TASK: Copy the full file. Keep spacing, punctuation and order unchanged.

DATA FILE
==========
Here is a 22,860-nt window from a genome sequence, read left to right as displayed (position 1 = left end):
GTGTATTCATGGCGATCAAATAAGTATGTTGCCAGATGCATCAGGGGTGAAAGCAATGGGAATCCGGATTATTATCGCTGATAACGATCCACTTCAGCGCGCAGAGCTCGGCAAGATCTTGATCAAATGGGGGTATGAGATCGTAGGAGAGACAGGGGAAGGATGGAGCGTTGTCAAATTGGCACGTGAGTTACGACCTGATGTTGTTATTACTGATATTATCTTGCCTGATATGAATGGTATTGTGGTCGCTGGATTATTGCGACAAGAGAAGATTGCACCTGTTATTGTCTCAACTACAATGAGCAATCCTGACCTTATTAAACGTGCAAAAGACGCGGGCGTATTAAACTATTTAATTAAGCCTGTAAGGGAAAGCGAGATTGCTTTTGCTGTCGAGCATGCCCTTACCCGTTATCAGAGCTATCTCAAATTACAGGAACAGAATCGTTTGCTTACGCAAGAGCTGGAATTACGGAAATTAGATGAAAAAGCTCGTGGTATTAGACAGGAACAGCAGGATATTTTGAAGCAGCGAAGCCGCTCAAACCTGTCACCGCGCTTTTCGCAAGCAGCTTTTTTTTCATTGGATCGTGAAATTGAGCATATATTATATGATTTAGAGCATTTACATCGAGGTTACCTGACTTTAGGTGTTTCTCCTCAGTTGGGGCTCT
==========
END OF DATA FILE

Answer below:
Here is a 22,860-nt window from a genome sequence, read left to right as displayed (position 1 = left end):
GTGTATTCATGGCGATCAAATAAGTATGTTGCCAGATGCATCAGGGGTGAAAGCAATGGGAATCCGGATTATTATCGCTGATAACGATCCACTTCAGCGCGCAGAGCTCGGCAAGATCTTGATCAAATGGGGGTATGAGATCGTAGGAGAGACAGGGGAAGGATGGAGCGTTGTCAAATTGGCACGTGAGTTACGACCTGATGTTGTTATTACTGATATTATCTTGCCTGATATGAATGGTATTGTGGTCGCTGGATTATTGCGACAAGAGAAGATTGCACCTGTTATTGTCTCAACTACAATGAGCAATCCTGACCTTATTAAACGTGCAAAAGACGCGGGCGTATTAAACTATTTAATTAAGCCTGTAAGGGAAAGCGAGATTGCTTTTGCTGTCGAGCATGCCCTTACCCGTTATCAGAGCTATCTCAAATTACAGGAACAGAATCGTTTGCTTACGCAAGAGCTGGAATTACGGAAATTAGATGAAAAAGCTCGTGGTATTAGACAGGAACAGCAGGATATTTTGAAGCAGCGAAGCCGCTCAAACCTGTCACCGCGCTTTTCGCAAGCAGCTTTTTTTTCATTGGATCGTGAAATTGAGCATATATTATATGATTTAGAGCATTTACATCGAGGTTACCTGACTTTAGGTGTTTCTCCTCAGTTGGGGCTCT